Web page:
When we got that unexpected phone call from our younger son in Europe, of course my husband and I were very upset. However, with so much experience with crises under our belts, we quickly moved on to what needed to be done. I contacted our son’s concussion specialist (he’d had one before), a caring doctor who replied immediately with advice for our son and assessed him long-distance with online concussion testing software. We spoke with our son every day to comfort him and to assess his progress (or lack thereof). When it became clear that he couldn’t participate in any activities, we made arrangements to bring him home early.

Back home the next day, our son kept thanking us for acting quickly and bringing him home. He’s never been so grateful! We got him into the concussion specialist immediately and followed the instructions for “brain rest.” Even at that point, our son was remarkably positive about his experience. Yes, a horrible thing had happened to him, and he missed two-thirds of the program he’d been looking forward to. He told us, though, that his first week there had been amazing; he’d seen and done so many wonderful things and learned a lot.

Within a month, he was almost fully recovered from the concussion. He could think clearly, had returned to normal activities, and his headaches were almost gone. His professor worked with him on an individual project to get credit for the course. Our travel insurance (we never travel without it) came through with reimbursement to us for the outrageously expensive last-minute plane fare soon after.

In the midst of all of this, I realized that living with chronic illness has made us emotionally stronger and taught us to adapt when things go wrong. All of those unpredictable days, weeks, and months taught us how to cope with uncertainty and crisis.
Here are some tips for when the unexpected happens to you.

Take Time to Grieve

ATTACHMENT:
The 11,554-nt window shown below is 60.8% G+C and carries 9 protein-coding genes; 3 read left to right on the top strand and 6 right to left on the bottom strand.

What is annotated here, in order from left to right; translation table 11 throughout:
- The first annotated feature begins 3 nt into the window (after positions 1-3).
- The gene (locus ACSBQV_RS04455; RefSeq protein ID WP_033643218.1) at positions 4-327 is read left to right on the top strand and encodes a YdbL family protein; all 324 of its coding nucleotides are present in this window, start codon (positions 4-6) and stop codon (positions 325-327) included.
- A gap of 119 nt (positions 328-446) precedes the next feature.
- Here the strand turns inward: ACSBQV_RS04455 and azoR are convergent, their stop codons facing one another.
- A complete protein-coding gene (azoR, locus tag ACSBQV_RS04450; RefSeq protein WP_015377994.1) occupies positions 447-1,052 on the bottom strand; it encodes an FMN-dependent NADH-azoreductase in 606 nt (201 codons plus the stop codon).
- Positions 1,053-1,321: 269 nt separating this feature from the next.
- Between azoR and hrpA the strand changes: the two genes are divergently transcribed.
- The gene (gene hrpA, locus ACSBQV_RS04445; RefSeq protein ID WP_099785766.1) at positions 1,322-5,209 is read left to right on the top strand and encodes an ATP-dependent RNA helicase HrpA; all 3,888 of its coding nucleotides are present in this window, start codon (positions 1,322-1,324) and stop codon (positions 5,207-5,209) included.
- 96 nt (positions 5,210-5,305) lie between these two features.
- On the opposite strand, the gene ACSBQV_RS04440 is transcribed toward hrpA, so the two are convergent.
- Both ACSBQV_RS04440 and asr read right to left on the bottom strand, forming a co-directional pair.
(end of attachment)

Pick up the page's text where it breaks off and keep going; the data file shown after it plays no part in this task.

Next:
It’s important to acknowledge and feel the raw emotions that come up when something bad happens. You can’t move forward until you allow yourself to grieve. It’s OK to cry and let go and feel awful for a while. In fact, it’s healthy and necessary.

Start Moving Forward
Once you experience that anger and hurt and sadness, it’s time to start thinking about what you can do to help. Even in our case, thousands of miles from our son, we could contact the doctor, talk to our son frequently (he was very upset), and begin thinking about what came next. Taking steps to ameliorate the situation will also help you to move forward emotionally, as long as you have first dealt with the grief.

Face One Day at a Time
Try to think about what you can do right now, today, to help with the crisis. It’s best not to worry too much about what comes next week or next year because that can lead to ever-worsening anxiety. Instead, focus on today—or even just this minute. Taking things one step at a time will help you to stay calm and able to help.

Seek Support
A few days into the crisis around our son’s concussion while abroad, I realized I really needed someone to talk to (besides my very supportive husband). I turned to my online support group of parents whose kids are sick. True, this incident had nothing to do with ME/CFS or the other chronic conditions covered in our group, and it was the recovered son who was injured. I knew they would get it, though. And they did. I vented all of my concerns and anxiety to our private group; as always, they responded with compassion and understanding. It was just what I needed. Try to find the right source of support for your situation, whether that’s a friend, support group, or therapist.

Unexpected crises are not just a part of life with chronic illness; horrible things happen in every life at one time or another. When these things occur, though, our lives of chronic illness have an unexpected silver lining. We’ve been training for this ever since we got sick! You can use the skills and coping mechanisms you’ve learned from your chronic illness world to help you through whatever else comes up. As an added bonus, we can also help our loved ones to find their way through whatever life throws at them. Hang on—it’s going to be a bumpy ride!